The Joy of Music

Undoubtedly, the happiest period of my life was the months I spent in Fargo, North Dakota attending the Conservatory from January to June. For this culturally deprived gal a new day was dawning, the sun was rising over a grand musical horizon for me. I was embarking on an exciting and interesting journey into something wonderful! A new world filled with challenges and opportunities awaited me.

I loved to play the piano and classical music was my second nature. I had played Haydn, Mozart and had started some Beethoven with my Evansville teacher, Anna Dahl. Because of this advanced training, the head piano teacher, Mrs. Aslaug Olsen-Wright, wanted me as her pupil. Lessons were $1.50 each!

Besides learning the piano pieces, I took courses in Harmony, Ear Training and Musical History. There were about sixty students in my class when we started the classes, but after a few weeks, this number dwindled to sixteen; Harmony was the culprit. Each day a new rule was given; if you play such a note, then only this note can follow. All these rules had to be memorized because we were required to write music as a class assignment. In Ear Training, a note is sounded and from this note you should be able to read the remainder of the piece. Musical History dealt mainly with composers of the different musical periods: Baroque, Classical and Romantic. I was assigned a young pupil to practice with on becoming a piano instructor.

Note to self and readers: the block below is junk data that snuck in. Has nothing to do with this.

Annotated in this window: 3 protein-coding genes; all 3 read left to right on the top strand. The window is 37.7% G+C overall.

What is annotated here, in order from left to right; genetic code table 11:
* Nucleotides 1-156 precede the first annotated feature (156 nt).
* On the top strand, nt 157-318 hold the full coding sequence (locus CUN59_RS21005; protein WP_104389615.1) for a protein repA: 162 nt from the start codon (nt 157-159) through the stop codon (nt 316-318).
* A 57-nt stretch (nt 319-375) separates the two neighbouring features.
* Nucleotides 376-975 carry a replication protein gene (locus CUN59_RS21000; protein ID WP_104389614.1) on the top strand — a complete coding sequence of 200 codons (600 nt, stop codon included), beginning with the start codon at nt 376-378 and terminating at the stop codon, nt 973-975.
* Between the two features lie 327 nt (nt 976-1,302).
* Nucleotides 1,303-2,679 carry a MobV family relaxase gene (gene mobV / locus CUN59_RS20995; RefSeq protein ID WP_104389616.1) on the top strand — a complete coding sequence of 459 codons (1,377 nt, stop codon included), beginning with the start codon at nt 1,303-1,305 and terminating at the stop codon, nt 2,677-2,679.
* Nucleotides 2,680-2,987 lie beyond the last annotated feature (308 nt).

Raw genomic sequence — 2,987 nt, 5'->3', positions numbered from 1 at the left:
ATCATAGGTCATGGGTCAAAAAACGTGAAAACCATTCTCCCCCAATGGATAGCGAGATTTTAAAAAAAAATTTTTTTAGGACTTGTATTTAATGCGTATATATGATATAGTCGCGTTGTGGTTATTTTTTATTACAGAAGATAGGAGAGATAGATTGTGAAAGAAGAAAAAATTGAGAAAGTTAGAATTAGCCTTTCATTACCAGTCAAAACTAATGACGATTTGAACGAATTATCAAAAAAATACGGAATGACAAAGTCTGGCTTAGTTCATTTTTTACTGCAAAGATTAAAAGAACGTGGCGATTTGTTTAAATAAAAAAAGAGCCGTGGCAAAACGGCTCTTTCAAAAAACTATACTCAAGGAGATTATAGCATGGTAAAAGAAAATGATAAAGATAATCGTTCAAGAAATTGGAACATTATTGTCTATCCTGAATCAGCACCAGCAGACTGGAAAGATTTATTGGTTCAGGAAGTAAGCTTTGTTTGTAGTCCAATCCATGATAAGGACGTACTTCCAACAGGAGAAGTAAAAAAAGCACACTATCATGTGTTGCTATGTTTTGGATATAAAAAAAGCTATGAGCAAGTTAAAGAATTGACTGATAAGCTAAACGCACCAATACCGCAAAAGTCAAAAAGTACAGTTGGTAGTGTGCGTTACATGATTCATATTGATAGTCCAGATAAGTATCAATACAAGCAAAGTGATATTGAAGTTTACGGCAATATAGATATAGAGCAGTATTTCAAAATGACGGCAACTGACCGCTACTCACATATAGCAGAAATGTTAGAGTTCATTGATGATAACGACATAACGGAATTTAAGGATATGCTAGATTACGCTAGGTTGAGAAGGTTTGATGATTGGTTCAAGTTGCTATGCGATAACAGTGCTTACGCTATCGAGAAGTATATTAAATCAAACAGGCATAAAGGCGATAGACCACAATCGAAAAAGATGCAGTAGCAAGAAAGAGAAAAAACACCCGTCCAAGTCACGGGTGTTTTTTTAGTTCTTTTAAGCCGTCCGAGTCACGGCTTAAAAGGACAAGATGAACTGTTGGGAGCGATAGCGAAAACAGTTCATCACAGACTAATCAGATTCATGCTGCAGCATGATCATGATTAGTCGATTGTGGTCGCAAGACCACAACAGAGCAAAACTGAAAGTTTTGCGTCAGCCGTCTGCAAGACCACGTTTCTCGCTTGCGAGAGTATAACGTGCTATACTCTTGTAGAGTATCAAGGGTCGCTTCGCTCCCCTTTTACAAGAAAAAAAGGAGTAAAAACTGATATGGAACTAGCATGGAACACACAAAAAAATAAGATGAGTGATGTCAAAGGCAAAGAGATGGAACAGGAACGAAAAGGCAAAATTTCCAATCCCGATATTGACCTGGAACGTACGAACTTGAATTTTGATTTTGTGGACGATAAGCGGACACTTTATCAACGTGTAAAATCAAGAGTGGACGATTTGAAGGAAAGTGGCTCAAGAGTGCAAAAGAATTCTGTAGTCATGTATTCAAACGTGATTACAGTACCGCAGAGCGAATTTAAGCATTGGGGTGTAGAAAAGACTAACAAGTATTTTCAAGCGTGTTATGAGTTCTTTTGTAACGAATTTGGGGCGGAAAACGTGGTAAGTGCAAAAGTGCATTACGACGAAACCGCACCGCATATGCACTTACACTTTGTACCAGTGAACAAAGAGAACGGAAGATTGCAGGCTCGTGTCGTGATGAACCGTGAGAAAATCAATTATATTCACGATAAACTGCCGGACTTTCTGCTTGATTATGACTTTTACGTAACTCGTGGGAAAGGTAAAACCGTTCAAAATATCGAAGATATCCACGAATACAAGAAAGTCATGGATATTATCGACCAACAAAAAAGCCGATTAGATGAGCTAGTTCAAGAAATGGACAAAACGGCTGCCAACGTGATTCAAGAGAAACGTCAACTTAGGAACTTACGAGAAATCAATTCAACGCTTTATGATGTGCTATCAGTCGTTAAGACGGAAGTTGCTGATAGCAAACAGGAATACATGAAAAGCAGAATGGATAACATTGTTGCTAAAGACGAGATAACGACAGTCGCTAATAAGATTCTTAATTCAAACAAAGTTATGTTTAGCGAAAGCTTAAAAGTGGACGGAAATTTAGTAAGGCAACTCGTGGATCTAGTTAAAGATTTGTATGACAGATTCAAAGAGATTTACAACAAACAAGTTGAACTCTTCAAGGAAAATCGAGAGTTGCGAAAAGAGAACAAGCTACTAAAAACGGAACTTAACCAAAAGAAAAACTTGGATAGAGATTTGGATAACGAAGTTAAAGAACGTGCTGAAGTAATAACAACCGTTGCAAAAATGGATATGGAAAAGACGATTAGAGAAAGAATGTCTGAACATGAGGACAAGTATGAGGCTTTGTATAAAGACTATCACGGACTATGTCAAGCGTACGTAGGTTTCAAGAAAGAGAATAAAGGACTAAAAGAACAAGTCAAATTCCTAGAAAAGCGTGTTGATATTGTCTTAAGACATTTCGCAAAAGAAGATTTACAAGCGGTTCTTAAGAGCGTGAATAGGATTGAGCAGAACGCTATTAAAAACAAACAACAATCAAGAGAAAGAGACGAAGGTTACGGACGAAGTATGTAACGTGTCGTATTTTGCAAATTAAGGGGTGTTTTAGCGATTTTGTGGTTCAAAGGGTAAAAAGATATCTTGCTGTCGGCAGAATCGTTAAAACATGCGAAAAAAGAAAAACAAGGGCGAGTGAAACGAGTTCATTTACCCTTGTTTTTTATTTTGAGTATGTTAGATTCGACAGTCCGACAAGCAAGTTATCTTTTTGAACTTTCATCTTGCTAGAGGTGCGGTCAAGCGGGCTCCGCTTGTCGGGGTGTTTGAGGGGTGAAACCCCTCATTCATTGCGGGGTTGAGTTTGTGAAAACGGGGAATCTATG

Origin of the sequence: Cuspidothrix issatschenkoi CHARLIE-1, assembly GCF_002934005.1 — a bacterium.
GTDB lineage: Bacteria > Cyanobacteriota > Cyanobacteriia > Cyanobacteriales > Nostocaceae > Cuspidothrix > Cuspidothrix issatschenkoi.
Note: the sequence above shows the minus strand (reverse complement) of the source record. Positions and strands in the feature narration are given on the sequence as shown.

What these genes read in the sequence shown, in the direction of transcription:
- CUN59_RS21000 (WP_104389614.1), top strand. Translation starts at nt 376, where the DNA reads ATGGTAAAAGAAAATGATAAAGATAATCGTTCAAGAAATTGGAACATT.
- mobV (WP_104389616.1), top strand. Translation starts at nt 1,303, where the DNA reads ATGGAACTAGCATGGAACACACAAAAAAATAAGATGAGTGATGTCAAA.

When Father Renner celebrated his first Mass and reception in Alexandria, I stayed with the Augustine's. Tracy was the organist at the church and the choir wished to sing a particular song. She had the song, but in the wrong key. She said, "I'll have to walk 10 blocks to Mrs. Leach's house (her teacher) and have her transpose this song for me into the requested key. " I said, "Oh, I can do that for you because of my training at the Conservatory. " She was much relieved because it saved her from venturing out in -20 below weather.

All music had to be memorized-Beethoven, Mozart, Mendelsohn and Chopin-each hand alone, and when totally perfected, then both hands together. I practiced at least 4 hours daily and some times more. Because of my advanced training, I could have completed the four year course in 2-1/2 years. All the students were required to listen to records once a week and in the spring the advanced students would present a recital. I played "Polonaise Militaire" by Chopin.